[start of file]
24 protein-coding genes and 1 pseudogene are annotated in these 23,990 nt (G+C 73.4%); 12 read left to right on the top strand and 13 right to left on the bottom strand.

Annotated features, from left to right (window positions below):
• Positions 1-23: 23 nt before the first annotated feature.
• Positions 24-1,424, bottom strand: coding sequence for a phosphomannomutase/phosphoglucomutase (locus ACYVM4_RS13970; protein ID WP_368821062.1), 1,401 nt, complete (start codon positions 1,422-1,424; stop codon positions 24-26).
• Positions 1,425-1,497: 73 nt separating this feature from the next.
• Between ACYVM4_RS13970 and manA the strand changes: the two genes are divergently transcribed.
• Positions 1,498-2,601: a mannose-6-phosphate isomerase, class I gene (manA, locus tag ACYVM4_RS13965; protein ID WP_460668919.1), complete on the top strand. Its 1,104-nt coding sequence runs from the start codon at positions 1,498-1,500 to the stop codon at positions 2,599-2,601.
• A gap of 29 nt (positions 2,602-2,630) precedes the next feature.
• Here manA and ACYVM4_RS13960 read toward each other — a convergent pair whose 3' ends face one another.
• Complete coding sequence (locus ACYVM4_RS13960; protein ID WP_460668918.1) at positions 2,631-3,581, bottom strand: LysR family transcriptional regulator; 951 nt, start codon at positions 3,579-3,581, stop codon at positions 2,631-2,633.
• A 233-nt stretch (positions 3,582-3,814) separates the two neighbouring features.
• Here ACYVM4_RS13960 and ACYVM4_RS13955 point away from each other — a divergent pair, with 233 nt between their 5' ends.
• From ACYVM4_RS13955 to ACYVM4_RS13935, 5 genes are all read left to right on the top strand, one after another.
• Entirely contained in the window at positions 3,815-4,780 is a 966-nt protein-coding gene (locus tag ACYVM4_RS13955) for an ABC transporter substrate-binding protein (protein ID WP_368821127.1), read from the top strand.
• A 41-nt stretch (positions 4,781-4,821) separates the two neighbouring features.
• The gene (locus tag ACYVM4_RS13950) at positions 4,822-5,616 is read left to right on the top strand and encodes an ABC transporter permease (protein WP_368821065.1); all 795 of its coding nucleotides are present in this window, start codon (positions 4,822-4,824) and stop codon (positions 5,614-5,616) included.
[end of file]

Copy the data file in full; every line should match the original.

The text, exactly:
24 protein-coding genes and 1 pseudogene are annotated in these 23,990 nt (G+C 73.4%); 12 read left to right on the top strand and 13 right to left on the bottom strand.

Annotated features, from left to right (window positions below):
• Positions 1-23: 23 nt before the first annotated feature.
• Positions 24-1,424, bottom strand: coding sequence for a phosphomannomutase/phosphoglucomutase (locus ACYVM4_RS13970; protein ID WP_368821062.1), 1,401 nt, complete (start codon positions 1,422-1,424; stop codon positions 24-26).
• Positions 1,425-1,497: 73 nt separating this feature from the next.
• Between ACYVM4_RS13970 and manA the strand changes: the two genes are divergently transcribed.
• Positions 1,498-2,601: a mannose-6-phosphate isomerase, class I gene (manA, locus tag ACYVM4_RS13965; protein ID WP_460668919.1), complete on the top strand. Its 1,104-nt coding sequence runs from the start codon at positions 1,498-1,500 to the stop codon at positions 2,599-2,601.
• A gap of 29 nt (positions 2,602-2,630) precedes the next feature.
• Here manA and ACYVM4_RS13960 read toward each other — a convergent pair whose 3' ends face one another.
• Complete coding sequence (locus ACYVM4_RS13960; protein ID WP_460668918.1) at positions 2,631-3,581, bottom strand: LysR family transcriptional regulator; 951 nt, start codon at positions 3,579-3,581, stop codon at positions 2,631-2,633.
• A 233-nt stretch (positions 3,582-3,814) separates the two neighbouring features.
• Here ACYVM4_RS13960 and ACYVM4_RS13955 point away from each other — a divergent pair, with 233 nt between their 5' ends.
• From ACYVM4_RS13955 to ACYVM4_RS13935, 5 genes are all read left to right on the top strand, one after another.
• Entirely contained in the window at positions 3,815-4,780 is a 966-nt protein-coding gene (locus tag ACYVM4_RS13955) for an ABC transporter substrate-binding protein (protein ID WP_368821127.1), read from the top strand.
• A 41-nt stretch (positions 4,781-4,821) separates the two neighbouring features.
• The gene (locus tag ACYVM4_RS13950) at positions 4,822-5,616 is read left to right on the top strand and encodes an ABC transporter permease (protein WP_368821065.1); all 795 of its coding nucleotides are present in this window, start codon (positions 4,822-4,824) and stop codon (positions 5,614-5,616) included.